6. Correction of Thermal Deviations of Fabry-Perot Resonator Based Measurements of Specific Gases in Millimeter Wave Bands

    Directory of Open Access Journals (Sweden)

    J. Libich

    2012-04-01

    Full Text Available Due to the thermal expansivity of the material used in the Fabry-Perot resonator mirrors, the resonator cavity length can change and this might therefore have an impact on the resonant frequency during high-resolution spectroscopy measurements. Based on measurements and simulations, this paper discusses the influences of temperature on the precise determination of gas attenuation measured in a Fabry-Perot resonator. Several measures to mitigate such influence and to correct the measured results were tested. A correction method for the measured data was proposed.

  7. Ocular correction effects on EMG activity of stomatognathic muscles in children with functional mandibular lateral- deviation: a case control study.

    Science.gov (United States)

    Monaco, A; Cattaneo, R; Spadaro, A; D'Andrea, P; Marzo, G; Gatto, R

    2006-06-01

    This study was conducted in order to determine the ocular correction effects on electromyography activity of anterior temporal, masseter, sternocleidomastoid and anterior digastric muscles in children with functional mandibular lateral-deviation. This study was performed on 32 subjects, aged between 8 and 12 years with functional lateral deviation of mandible and oculo-extrinsic muscular tone disorders. After complete ophthalmologic evaluation and ocular correction prescription, the children were randomly divided into two groups: study and control. In the study group (16 subjects) EMG activity at rest was recorded in the following conditions: with eyes closed; with eyes open; with ocular correction modified through electromyographic control. In the control group (16 subjects) EMG activity at rest was recorded in the following conditions: with eyes closed; with eyes open; with conventional ocular correction. Data were acquired in 15-seconds trial using a SEMG K7, while the subjects maintained rest dental position. Both groups presented a significative correlation between value of lateral-deviation and the degree of ocular-extrinsic muscular tone disorders (r=0.69). In addition, a significant statistical increase of EMG activity at rest with eyes open in both groups was observed in the anterior temporal left and right. A significant decrease of EMG activity with open eyes was observed only with ocular correction upon electromyographic control (study group). The findings, expressed as Symmetry Index, showed a significant increase of muscles imbalance right/left with conventional methods of ocular correction (p corrective lenses, could have an important consequence in clinical diagnostic and therapeutic behaviour because anterior temporal muscles are important in postural position of the mandible. Instead EMG corrective lenses could improve tonus and balance of stomatognathic muscles and, therefore, support the functionality of orthodontic treatment. Moreover, the data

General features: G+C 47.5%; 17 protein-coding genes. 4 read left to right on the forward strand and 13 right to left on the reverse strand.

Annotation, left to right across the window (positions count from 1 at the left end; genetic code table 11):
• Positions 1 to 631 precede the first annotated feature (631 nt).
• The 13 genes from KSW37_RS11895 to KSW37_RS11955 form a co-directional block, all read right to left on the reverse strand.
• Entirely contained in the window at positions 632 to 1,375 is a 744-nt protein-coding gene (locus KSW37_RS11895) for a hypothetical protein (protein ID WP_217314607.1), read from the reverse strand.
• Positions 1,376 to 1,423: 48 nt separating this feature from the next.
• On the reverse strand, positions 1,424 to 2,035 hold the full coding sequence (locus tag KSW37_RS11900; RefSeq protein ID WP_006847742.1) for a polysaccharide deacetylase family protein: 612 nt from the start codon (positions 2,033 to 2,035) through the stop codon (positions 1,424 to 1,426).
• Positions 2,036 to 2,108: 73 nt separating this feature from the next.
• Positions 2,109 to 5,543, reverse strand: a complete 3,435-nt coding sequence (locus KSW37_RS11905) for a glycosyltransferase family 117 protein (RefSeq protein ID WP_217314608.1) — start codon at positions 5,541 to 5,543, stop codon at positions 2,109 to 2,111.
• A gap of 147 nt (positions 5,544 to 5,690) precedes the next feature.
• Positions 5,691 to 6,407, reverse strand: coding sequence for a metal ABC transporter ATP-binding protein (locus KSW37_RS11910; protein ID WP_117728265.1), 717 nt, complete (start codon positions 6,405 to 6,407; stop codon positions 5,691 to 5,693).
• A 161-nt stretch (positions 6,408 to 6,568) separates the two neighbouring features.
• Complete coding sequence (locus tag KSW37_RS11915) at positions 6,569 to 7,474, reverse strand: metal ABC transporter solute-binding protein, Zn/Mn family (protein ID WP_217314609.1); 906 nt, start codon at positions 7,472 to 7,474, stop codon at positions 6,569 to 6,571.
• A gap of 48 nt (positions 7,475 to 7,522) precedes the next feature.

8. Functional Specificity of the Visual Word Form Area: General Activation for Words and Symbols but Specific Network Activation for Words

    Science.gov (United States)

    Reinke, Karen; Fernandes, Myra; Schwindt, Graeme; O'Craven, Kathleen; Grady, Cheryl L.

    2008-01-01

    The functional specificity of the brain region known as the Visual Word Form Area (VWFA) was examined using fMRI. We explored whether this area serves a general role in processing symbolic stimuli, rather than being selective for the processing of words. Brain activity was measured during a visual 1-back task to English words, meaningful symbols…

  9. Patient-specific scatter correction in clinical cone beam computed tomography imaging made possible by the combination of Monte Carlo simulations and a ray tracing algorithm

    DEFF Research Database (Denmark)